It affects your social life and mood as you are constantly self-criticizing. From my experience, I could confirm that I reached a physical goal but I didn’t reach a mental goal. I understand now that balance is important; I don’t want to become a victim of my food choice so I try to remain flexible. It has been a long journey of figuring out what fits me best and there is no guide to lead you all the way, but it is an experience worth going because you know how to reach your best self and how to avoid your worst self at the same time.
Why go vegan?
I think the most important question for someone wanting to try any diet regardless of what it is, is ‘why?’.
Why do they want to go on this particular diet? What are the benefits that they think they can get from it? Why are you making this choice in the first place? among many other questions.
In most cases for someone who is trying a new diet, they are copying someone or following a celebrity’s footsteps, or they got inspired seeing someone sharing a post on social media confirming effective results. Finding the ‘why’ matters because it is the only way you would be able to sustain a long-term lifestyle rather than a 3-month-routine. Also, this is the only way you would successfully achieve your goals. Any diet, in general, you don’t know the long-term effect unless someone has really been into it for 10, 20 or 30 years.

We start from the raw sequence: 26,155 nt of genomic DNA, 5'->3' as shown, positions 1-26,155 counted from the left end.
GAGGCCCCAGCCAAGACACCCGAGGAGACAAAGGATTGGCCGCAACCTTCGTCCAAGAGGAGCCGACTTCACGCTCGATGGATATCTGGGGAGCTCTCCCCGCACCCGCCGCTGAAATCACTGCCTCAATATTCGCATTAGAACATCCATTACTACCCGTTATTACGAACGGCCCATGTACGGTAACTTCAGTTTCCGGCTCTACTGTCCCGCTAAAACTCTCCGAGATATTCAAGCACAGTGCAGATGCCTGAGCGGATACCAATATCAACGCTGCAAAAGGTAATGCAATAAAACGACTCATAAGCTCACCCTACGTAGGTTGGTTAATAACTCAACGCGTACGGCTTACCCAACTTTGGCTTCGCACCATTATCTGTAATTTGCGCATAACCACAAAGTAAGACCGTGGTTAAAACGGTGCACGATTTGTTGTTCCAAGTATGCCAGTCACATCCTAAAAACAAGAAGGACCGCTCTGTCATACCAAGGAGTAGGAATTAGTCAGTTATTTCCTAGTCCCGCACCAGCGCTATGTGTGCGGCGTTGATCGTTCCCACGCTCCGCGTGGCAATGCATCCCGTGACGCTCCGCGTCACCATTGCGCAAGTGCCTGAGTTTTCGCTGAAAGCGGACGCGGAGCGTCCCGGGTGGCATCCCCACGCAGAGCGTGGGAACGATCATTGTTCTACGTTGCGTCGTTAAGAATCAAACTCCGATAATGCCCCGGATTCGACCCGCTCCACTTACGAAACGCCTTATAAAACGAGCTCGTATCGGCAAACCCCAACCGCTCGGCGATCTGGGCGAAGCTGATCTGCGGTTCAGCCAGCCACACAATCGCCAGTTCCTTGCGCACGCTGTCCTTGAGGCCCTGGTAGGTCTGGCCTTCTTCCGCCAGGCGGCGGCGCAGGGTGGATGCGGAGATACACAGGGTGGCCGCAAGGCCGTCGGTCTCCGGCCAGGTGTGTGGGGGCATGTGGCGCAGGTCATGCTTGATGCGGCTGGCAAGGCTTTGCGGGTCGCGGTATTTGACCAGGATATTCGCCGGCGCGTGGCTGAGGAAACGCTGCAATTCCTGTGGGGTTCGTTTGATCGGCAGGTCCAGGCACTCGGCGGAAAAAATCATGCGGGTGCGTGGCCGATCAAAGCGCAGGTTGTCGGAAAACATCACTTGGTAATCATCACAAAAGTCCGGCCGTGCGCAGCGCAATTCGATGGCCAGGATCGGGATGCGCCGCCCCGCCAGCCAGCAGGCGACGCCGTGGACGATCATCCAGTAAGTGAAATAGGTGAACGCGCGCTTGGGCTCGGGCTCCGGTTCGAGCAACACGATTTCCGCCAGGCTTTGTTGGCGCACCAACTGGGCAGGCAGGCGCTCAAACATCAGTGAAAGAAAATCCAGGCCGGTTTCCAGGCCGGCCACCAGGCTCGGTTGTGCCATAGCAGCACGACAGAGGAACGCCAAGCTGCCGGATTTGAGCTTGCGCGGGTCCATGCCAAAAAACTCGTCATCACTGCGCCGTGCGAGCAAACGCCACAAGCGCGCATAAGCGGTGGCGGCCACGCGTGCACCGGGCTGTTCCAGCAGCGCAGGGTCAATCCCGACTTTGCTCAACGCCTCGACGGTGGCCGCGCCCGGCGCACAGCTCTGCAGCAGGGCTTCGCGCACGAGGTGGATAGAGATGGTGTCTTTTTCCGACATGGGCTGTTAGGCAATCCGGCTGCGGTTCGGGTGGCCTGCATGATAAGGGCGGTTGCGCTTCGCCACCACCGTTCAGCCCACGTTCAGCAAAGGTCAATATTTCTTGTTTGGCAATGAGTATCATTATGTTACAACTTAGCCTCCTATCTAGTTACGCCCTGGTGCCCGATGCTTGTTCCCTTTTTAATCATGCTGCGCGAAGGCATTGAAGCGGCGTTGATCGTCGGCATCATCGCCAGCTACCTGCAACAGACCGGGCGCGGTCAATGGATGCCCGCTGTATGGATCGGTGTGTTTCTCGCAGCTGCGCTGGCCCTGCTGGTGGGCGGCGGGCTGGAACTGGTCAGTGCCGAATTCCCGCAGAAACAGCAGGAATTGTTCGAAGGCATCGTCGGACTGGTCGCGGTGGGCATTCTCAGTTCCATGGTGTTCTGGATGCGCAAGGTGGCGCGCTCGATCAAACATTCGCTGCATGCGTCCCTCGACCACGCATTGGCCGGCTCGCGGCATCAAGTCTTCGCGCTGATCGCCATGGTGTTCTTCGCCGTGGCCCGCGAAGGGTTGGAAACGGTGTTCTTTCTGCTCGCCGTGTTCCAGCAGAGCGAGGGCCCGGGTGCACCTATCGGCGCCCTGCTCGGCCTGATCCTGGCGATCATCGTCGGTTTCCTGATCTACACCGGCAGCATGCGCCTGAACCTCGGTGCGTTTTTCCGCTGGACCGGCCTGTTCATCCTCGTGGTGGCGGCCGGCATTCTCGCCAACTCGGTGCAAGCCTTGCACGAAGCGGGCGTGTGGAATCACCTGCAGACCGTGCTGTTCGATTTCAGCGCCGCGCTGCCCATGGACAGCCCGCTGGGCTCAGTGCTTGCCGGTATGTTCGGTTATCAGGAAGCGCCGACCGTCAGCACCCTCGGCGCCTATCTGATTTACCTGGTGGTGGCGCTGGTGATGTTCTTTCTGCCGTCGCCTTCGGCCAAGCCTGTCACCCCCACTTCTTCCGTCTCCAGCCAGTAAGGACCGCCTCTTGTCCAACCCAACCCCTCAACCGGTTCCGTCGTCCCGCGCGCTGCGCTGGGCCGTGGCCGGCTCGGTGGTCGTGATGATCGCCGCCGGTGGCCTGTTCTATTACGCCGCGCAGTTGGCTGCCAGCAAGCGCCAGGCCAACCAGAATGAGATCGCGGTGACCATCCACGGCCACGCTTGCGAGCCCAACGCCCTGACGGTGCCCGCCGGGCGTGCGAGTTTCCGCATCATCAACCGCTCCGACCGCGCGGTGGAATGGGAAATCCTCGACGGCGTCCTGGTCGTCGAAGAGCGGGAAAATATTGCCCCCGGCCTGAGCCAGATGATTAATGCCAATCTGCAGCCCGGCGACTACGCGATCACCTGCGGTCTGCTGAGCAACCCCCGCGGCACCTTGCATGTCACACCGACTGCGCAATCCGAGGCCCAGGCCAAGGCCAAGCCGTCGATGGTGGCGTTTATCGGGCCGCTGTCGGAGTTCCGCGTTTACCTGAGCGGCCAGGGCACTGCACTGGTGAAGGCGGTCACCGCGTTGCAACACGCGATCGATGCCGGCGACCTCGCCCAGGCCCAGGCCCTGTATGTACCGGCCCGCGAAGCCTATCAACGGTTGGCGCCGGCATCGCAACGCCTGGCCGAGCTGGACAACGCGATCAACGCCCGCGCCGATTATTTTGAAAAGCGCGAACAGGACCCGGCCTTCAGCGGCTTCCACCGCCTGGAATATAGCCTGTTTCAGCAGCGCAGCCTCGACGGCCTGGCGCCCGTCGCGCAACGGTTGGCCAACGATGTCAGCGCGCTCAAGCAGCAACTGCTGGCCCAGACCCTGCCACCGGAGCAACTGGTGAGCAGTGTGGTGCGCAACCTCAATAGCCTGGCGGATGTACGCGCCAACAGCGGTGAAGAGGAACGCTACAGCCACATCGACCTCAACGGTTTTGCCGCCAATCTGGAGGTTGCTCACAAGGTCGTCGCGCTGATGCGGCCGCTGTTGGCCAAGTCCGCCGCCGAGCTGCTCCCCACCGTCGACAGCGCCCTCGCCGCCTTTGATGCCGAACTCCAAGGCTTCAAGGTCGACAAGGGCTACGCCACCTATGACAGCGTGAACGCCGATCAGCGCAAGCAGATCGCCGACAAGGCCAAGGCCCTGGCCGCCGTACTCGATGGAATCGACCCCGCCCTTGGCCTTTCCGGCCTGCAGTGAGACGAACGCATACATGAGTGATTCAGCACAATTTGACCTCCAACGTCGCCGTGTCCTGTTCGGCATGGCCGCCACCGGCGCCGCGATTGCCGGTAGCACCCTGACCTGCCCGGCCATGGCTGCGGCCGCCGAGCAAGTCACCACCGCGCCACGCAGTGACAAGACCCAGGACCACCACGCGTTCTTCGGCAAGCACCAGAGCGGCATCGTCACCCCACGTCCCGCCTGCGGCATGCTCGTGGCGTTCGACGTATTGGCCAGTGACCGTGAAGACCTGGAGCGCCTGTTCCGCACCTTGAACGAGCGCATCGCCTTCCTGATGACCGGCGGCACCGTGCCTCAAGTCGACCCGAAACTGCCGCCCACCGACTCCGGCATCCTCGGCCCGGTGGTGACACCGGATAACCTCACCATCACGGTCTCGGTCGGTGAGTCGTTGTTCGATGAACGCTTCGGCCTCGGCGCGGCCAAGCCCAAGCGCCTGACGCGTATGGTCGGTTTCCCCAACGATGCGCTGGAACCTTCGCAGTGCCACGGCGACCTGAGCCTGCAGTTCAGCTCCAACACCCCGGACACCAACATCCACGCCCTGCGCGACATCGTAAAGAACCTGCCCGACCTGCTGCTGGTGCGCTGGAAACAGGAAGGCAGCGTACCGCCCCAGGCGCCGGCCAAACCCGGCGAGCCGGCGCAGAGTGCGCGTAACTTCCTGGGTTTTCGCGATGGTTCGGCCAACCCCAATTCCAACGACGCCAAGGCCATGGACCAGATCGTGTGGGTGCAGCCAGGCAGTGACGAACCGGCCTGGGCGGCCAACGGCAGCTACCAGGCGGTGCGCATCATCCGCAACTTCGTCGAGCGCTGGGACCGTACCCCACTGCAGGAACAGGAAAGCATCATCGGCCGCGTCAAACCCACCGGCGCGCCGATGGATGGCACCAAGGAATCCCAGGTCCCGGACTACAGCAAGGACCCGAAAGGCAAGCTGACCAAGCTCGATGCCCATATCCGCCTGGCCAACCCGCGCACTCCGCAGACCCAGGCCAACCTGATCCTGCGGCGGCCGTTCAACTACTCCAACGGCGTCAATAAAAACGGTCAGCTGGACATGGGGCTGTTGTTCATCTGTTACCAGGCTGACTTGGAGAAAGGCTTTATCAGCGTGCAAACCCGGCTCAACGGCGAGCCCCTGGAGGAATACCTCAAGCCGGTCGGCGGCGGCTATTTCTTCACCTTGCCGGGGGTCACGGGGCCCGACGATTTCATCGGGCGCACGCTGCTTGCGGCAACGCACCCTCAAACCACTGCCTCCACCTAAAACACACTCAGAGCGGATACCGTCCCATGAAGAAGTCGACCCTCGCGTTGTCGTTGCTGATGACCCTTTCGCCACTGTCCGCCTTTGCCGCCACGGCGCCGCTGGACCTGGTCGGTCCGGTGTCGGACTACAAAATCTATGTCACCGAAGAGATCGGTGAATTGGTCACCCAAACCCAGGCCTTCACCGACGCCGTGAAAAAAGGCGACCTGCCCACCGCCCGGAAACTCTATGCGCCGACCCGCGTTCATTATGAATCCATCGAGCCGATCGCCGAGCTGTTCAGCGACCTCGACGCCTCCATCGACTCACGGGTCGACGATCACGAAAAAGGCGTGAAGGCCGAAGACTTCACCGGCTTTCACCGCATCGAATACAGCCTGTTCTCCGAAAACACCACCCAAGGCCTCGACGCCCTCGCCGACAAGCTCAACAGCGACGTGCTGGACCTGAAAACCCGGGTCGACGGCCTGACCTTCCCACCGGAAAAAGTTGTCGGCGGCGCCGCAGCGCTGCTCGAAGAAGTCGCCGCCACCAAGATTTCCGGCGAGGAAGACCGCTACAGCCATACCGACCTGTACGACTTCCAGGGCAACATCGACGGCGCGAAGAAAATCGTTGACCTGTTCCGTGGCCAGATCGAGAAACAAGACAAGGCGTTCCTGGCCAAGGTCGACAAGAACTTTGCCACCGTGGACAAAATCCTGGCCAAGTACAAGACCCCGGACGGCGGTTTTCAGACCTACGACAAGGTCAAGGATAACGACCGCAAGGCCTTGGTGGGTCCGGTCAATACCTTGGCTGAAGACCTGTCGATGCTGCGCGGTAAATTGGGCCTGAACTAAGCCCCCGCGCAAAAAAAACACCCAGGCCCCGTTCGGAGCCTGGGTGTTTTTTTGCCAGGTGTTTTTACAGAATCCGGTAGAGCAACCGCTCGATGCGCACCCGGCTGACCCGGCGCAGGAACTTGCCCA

A vegan lifestyle could be chosen for health reasons to lead a more energetic lifestyle, ethical reasons for aiming to stop animal abuse or any other reasons. The most important question is to find an authentic and genuine answer to the ‘why’ and monitor the benefits you want to achieve.
Step one is to identify the reason. Once you have accomplished this, you can start monitoring the changes happening to you. Your body will guide you by sending you signals which way to go. For example, if you feel like you have less energy and your sports performance is declining, then something is wrong with your diet. You might be on a vegan diet but it is not the right kind of a vegan diet; in other words, the ingredients you are using are not the ones your body agrees with or simply they could be not in the right amounts. You might notice that your sleeping patterns have changed or you are having trouble with your digestive system. Don’t hate these symptoms, they help you telling you that what you are doing is wrong, change something. I also recommend seeing a nutritionist.
Everyone is different and there is no one solution for everyone.
Step two is to maintain an open mind and flexibility to changing your food patterns if you don’t see the results you want. The idea is to keep in mind what your goals are. Put everything in writing, draw it, paint it in big letters or create a collage from magazine papers, keep it at the back of your door, on your phone lock screen, anywhere that is visible to you to remind yourself why you are doing this. Have fun with it!